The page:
Our award-winning reporting has moved

Context provides news and analysis on three of the world’s most critical issues:

climate change, the impact of technology on society, and inclusive economies.

How the new anti-trafficking bill will help to curb the human trafficking epidemic

by Mellissa Withers | University of Southern California Keck School of Medicine
Wednesday, 2 August 2017 13:01 GMT

* Any views expressed in this opinion piece are those of the author and not of Thomson Reuters Foundation.

Anti-trafficking advocates have lauded the measure that recently passed the House of Representatives. Here's why.

The House of Representatives recently approved a new anti-trafficking bill (H.R. 2200) which allocates over $500 million over the next four years for domestic and international programs to support victims and persons vulnerable to human trafficking. This is an encouraging step to enhance efforts by the U.S. government in preventing human trafficking, protecting trafficking victims, and prosecuting traffickers. Named for the famed American abolitionist, the "Frederick Douglass Trafficking Victims Prevention and Protection Reauthorization Act" reauthorizes funding for programs within the Departments of Justice, Health and Human Services, Homeland Security, Labor, and State, and the U.S Agency for International Development, highlighting the importance of tackling this growing problem through multiple channels.

The fact that H.R. 2200 passed with no recorded opposition is a testament to the fact that human trafficking is being increasingly recognized by both political parties as a serious national and international problem. Anti-trafficking advocates have lauded this bill, and several other anti-trafficking bills passed by the House this year, as strong statements that the U.S. is committed to the fight to end modern slavery. These efforts also reveal the complexities of combating human trafficking, with the bill advocating for a more comprehensive response -- one that approaches the problem from several levels.


This bill places more emphasis on the prevention of trafficking compared to the 2000 Trafficking Victims Protection Act, which was reauthorized by Congress four times by overwhelming majorities in 2003, 2005, 2008, and 2013. Not only will H.R. 2200 bolster the identification of trafficking victims through more educational programs, but it will provide funding to increase programs that provide victims with more assistance, such as trauma-informed care or long-term housing options.

Community-based organizations that provide services for victims are notoriously overtaxed and often struggle to meet the needs of all groups that seek services. As a result, crucial resources such as shelters and psychological counseling are scarce. This bill will help organizations to better meet victims’ needs.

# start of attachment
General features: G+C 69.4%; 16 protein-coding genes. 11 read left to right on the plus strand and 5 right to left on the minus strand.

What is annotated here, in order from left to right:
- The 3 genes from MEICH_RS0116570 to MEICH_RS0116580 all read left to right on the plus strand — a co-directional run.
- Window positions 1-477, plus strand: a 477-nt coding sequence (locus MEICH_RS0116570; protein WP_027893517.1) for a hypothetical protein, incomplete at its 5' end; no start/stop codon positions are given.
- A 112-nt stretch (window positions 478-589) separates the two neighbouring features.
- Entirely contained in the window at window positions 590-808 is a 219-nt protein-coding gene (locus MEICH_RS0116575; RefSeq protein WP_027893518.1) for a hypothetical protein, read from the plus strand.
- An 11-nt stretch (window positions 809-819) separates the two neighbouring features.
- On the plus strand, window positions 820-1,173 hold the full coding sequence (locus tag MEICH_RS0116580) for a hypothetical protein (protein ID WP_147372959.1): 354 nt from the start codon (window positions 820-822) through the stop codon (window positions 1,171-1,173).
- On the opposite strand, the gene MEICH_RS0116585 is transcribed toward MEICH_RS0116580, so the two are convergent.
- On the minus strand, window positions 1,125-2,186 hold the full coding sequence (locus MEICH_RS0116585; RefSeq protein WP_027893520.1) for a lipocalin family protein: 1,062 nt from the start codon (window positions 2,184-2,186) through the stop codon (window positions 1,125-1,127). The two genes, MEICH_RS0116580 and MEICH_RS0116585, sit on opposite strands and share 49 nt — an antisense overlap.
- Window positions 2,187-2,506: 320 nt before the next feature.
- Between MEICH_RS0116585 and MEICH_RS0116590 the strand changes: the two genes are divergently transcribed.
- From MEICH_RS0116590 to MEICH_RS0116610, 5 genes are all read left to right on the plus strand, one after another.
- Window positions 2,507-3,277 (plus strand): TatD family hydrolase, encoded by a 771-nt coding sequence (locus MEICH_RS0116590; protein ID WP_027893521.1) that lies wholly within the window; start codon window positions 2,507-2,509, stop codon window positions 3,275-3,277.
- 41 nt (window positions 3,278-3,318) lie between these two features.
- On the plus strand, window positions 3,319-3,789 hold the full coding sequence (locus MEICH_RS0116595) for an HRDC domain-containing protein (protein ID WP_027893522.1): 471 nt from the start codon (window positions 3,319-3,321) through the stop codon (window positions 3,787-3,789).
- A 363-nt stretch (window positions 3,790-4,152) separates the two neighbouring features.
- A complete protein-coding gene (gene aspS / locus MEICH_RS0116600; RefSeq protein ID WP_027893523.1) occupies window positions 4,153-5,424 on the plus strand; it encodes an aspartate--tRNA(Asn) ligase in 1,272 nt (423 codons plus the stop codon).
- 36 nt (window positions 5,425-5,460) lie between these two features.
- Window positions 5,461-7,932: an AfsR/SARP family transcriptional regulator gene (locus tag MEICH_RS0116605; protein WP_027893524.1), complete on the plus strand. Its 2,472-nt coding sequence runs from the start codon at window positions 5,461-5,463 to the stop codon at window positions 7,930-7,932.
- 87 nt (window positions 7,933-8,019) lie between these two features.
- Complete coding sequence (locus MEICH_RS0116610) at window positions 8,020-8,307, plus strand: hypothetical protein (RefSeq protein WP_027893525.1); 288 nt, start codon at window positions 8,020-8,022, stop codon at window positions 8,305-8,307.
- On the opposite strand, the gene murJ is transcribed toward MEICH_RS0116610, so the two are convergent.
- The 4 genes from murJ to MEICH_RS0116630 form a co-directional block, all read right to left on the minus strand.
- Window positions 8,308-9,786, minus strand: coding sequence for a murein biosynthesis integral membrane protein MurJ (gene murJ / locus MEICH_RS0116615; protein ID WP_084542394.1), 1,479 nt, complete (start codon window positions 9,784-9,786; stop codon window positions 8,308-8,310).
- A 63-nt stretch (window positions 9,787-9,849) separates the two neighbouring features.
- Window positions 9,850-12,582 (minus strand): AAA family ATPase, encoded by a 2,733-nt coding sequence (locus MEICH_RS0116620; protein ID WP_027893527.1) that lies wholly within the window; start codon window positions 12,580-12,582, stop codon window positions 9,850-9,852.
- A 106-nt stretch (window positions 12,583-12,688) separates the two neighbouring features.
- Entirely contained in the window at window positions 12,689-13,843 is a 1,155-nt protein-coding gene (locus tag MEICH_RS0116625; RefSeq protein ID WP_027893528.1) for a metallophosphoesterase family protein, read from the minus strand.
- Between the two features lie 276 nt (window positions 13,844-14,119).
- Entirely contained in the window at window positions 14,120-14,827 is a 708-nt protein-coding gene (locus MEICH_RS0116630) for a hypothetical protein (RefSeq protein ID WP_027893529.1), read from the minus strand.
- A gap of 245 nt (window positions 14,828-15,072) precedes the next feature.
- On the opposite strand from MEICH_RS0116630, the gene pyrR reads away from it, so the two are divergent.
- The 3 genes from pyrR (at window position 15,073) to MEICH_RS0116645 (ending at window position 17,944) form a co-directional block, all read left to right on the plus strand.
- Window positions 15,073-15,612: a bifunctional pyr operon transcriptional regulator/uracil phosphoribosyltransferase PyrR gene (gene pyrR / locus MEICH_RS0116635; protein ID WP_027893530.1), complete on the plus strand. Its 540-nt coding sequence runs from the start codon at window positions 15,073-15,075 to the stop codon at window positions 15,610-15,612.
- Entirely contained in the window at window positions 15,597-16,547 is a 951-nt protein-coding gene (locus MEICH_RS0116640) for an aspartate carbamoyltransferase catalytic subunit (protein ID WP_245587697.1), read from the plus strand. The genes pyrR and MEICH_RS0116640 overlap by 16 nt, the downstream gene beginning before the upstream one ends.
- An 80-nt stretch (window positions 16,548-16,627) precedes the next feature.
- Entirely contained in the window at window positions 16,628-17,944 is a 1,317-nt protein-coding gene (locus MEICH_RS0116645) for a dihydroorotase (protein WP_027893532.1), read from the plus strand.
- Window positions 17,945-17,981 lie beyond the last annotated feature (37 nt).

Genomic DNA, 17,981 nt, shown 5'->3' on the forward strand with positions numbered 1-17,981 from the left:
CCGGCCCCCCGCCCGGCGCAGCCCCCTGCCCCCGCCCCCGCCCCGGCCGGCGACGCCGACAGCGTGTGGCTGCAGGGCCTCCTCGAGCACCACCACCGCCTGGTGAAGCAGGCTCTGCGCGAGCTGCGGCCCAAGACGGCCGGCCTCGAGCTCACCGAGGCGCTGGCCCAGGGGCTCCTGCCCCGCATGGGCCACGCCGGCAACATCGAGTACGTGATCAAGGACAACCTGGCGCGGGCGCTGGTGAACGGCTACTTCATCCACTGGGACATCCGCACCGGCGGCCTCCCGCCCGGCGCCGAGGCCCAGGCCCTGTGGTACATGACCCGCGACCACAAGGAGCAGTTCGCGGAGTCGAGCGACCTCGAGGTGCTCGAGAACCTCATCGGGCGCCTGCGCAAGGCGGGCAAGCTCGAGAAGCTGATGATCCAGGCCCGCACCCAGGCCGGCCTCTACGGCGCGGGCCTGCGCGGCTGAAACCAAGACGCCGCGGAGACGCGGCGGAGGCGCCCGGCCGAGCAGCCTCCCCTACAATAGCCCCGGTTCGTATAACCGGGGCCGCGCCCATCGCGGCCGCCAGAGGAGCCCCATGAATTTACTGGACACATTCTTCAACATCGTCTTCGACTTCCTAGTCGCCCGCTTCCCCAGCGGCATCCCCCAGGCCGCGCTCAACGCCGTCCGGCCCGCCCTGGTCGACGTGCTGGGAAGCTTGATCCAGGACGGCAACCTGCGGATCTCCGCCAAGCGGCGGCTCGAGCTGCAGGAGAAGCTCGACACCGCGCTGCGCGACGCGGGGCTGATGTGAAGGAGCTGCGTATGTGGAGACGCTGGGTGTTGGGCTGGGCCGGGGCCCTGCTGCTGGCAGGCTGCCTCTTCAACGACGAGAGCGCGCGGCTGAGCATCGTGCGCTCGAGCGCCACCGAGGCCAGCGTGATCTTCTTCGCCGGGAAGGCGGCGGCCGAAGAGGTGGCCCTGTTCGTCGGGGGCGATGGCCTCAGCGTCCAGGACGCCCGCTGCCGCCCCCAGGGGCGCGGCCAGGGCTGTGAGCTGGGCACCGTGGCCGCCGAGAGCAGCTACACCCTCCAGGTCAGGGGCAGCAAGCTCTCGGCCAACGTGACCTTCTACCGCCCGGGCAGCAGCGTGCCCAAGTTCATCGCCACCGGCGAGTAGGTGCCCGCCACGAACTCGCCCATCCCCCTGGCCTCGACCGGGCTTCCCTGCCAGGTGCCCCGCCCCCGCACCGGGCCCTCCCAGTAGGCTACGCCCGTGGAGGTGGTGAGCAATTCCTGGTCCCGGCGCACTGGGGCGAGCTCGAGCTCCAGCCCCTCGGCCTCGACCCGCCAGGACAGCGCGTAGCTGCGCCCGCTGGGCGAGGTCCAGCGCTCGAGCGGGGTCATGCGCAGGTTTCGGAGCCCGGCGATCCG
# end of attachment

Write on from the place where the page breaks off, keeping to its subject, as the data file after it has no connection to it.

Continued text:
H.R. 2200 brings attention to the importance of preventing future exploitation. One important area of focus is the prevention of child sex trafficking in the United States. Through more age-appropriate information in human trafficking to students, school teachers, and staff, we can raise awareness of the tactics used by traffickers to manipulate and exploit victims. School officials are well-positioned to help recognize warning signs of children who are most vulnerable to trafficking and to prevent them from being exploited. With increased awareness regarding the signs of trafficking, school officials can also be called upon to report potential trafficking cases to authorities.

Interventions are also needed to ensure that girls value themselves -- promoting self-esteem can also help empower girls from falling prey to traffickers. We also have to provide resources and services to at-risk youth, such as those in foster care and those living on the streets, as we know that at-risk youth are at risk for sex trafficking.


The bill also highlights the importance of workforce training in industries that are most likely to come into contact with trafficking victims, calling for mandatory training of airline pilots and flight attendants, as well as incentivizing hotels to train staff to spot signs of trafficking. Just this year we have seen examples of how such trainings can equip flight attendants and truck drivers to recognize and stop trafficking.


The bill calls for both domestic and international efforts to combat trafficking and to prevent the sale in the United States of goods made by forced labor abroad. It also stresses the need for more international research and data sharing on trafficking, which can in turn help to better identify trends and stop trafficking at the source. It will bolster the monitoring of child, forced, and slave labor, helping to reduce cases of human trafficking in U.S. government supply chains. By taking these measures, we can better ensure that the U.S. government isn’t supporting trafficking by supporting businesses that use child and slave labor abroad.

All in all, this is a very promising step toward creating programs that aim to prevent human trafficking among vulnerable populations. It will also better support organizations that work with victims of human trafficking through increased funding for services. And equally important, it is a critical demonstration of the U.S. government’s leadership in the prevention of human trafficking abroad.

Mellissa Withers, Ph.D., MHS, is an assistant professor at the Institute for Global Health at the University of Southern California Keck School of Medicine. She is also a regular contributor to Psychology Today where she writes about the complexities of human trafficking.

Our Standards: The Thomson Reuters Trust Principles.